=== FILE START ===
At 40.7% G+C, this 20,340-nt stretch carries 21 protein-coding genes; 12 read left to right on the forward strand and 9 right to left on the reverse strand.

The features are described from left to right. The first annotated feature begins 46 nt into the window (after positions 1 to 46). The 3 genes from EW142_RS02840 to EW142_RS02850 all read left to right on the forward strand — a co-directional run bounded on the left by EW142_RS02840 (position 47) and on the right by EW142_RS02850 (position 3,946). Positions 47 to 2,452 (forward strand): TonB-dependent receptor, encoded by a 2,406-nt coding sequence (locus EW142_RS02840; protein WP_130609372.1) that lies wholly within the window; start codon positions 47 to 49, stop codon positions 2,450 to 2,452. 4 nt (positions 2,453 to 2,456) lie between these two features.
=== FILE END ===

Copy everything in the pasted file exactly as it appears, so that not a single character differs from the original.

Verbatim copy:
At 40.7% G+C, this 20,340-nt stretch carries 21 protein-coding genes; 12 read left to right on the forward strand and 9 right to left on the reverse strand.

The features are described from left to right. The first annotated feature begins 46 nt into the window (after positions 1 to 46). The 3 genes from EW142_RS02840 to EW142_RS02850 all read left to right on the forward strand — a co-directional run bounded on the left by EW142_RS02840 (position 47) and on the right by EW142_RS02850 (position 3,946). Positions 47 to 2,452 (forward strand): TonB-dependent receptor, encoded by a 2,406-nt coding sequence (locus EW142_RS02840; protein WP_130609372.1) that lies wholly within the window; start codon positions 47 to 49, stop codon positions 2,450 to 2,452. 4 nt (positions 2,453 to 2,456) lie between these two features.